Tim Howard's move to Colorado is the next stage in his excellent career
Tim Howard's European adventure is coming to a close after almost 13 years, with the goalkeeper set to return to the league that catapulted him to some of his greatest professional moments.
Howard will join the Colorado Rapids this summer after completing the English Premier League season with Everton and has signed a three-and-a-half year deal that will pay him between $2.5-2.8 million per year. The Rapids paid a nominal transfer fee of around $600,000 for his services.
So what drove Howard to call time on his European sojourn? As so often happens in these situations, family was a primary driver.
His children live in Memphis, Tennessee, with their mother. Howard has been visiting during the season whenever possible. Those trips, which had the blessing of Everton manager Roberto Martinez and before him, David Moyes, often involved Howard spending just one day with his children before flying back to England. It was that situation that compelled Howard to take a one-year hiatus from the U.S. national team after the 2014 World Cup.
Now the opportunities for family time will be significantly greater, but the soccer aspect weighs heavy as well. Howard, 37, has seen his form for Everton become more uneven since the 2014 World Cup, when he dazzled with a 15-save performance in a 2-1 round-of-16 defeat to Belgium.
MLS has periodically gauged his interest in "coming home" since then but sources with direct knowledge of the deal said talks between Howard and the league became more serious in late December of 2015. Howard informed Martinez and Everton chairman Bill Kenwright of his intentions the following month, which then played a significant role in Martinez handing Joel Robles the starting goalkeeper spot.
Once his responsibilities with Everton end and the summer transfer window opens in July, Howard can get something of a fresh start without being in the Premier League fishbowl. At the same time, he'll be available to help the U.S. qualify for another World Cup without the travel demands typical of overseas players.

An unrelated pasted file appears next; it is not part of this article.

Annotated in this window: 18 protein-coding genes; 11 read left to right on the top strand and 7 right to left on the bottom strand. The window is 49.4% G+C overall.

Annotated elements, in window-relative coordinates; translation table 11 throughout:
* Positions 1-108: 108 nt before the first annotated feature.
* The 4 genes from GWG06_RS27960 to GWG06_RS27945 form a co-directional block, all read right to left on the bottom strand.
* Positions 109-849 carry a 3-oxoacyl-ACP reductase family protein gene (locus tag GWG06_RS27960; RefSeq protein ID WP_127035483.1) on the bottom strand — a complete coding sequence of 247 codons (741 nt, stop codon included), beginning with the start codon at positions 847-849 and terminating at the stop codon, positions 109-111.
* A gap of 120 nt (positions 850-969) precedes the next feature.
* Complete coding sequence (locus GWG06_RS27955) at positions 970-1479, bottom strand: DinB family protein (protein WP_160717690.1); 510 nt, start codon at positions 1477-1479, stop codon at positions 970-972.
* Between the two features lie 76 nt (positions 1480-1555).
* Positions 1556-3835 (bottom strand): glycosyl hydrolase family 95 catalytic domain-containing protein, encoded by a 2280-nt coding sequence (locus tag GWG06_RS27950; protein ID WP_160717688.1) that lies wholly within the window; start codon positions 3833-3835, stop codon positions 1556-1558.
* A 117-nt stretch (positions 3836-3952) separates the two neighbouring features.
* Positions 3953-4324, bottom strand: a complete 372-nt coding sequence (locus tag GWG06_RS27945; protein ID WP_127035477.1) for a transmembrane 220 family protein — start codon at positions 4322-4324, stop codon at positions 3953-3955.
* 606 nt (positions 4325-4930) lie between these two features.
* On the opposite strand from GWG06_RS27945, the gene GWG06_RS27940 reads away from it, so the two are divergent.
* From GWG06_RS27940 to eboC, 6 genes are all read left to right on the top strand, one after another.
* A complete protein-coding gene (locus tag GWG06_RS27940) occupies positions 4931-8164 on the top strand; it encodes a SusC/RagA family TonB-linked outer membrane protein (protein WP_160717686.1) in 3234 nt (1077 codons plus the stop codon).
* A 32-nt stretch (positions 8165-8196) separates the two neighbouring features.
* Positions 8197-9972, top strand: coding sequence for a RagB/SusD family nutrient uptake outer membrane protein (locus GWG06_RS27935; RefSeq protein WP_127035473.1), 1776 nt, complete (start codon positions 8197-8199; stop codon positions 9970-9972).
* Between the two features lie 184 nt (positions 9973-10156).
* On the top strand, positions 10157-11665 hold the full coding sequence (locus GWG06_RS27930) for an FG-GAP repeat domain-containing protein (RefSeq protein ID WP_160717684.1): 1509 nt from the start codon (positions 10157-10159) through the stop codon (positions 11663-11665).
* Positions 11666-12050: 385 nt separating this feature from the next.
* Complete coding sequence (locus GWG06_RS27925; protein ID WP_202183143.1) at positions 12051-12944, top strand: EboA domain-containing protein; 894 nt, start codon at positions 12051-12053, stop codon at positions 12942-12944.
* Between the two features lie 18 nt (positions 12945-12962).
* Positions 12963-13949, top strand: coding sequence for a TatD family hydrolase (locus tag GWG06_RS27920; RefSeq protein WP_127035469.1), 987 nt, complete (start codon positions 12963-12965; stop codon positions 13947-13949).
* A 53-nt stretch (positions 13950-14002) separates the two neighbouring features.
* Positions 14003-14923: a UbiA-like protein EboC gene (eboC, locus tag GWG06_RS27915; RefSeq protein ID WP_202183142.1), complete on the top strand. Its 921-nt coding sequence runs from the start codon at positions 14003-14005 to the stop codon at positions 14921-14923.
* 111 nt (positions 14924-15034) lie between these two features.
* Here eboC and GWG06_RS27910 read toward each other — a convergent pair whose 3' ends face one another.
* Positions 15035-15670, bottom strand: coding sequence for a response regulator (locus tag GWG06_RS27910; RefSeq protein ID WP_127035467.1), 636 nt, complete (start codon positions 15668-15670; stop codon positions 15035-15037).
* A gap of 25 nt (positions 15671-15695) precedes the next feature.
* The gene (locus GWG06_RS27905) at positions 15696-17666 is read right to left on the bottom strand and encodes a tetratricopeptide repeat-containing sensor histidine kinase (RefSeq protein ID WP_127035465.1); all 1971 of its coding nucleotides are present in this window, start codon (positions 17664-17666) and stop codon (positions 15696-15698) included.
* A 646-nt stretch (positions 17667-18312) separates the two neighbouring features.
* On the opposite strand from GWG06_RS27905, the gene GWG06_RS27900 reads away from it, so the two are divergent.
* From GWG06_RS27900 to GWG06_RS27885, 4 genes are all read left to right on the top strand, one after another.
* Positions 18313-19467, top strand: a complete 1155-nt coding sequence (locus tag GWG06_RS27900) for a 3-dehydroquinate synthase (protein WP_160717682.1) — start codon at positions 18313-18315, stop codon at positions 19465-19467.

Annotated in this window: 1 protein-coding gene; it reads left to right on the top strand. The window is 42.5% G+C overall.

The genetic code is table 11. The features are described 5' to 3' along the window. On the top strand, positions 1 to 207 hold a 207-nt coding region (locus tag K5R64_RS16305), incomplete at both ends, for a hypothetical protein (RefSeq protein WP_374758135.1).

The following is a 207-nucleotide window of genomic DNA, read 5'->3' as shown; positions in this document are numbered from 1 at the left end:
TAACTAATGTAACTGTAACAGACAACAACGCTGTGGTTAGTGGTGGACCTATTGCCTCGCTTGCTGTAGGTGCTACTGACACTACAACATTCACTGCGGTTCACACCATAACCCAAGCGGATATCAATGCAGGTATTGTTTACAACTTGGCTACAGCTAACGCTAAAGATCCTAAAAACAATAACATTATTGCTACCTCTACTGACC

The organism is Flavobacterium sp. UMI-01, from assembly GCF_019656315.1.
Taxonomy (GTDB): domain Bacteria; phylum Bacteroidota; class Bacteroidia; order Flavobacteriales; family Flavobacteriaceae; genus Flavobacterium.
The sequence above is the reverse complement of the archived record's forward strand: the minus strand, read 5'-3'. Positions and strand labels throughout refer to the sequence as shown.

"I know everybody freaks out if you say it, but there's definitely less pressure," said ESPN FC television analyst and former U.S. international Kasey Keller, who made his own move to MLS from Europe in 2009. "You're just able to have a fun experience to finish your career. Howard started in MLS (with the MetroStars) and he'll finish in MLS. That's kind of a cool end to it."
In a salary cap league where value is scrutinized heavily, there are questions as to how sensible it is to pay a multi-million-dollar contract for a goalkeeper. Colorado finished tied for sixth in the league in goals allowed last season -- 43 -- so defense wasn't exactly a pain point. The attack was, though the Rapids have attempted to address that need with the acquisition of Shkelzen Gashi. But Howard's contributions will include those of the more subtle variety, especially in terms of organization that will prevent shots from even being taken.
"Personally, I completely understand the move from both sides," said ESPN FC television analyst and former U.S. international Brian McBride, who also played in MLS either side of a long spell in Europe. "I think Colorado is in need of a lot of stability and some leadership. Timmy certainly provides that and more.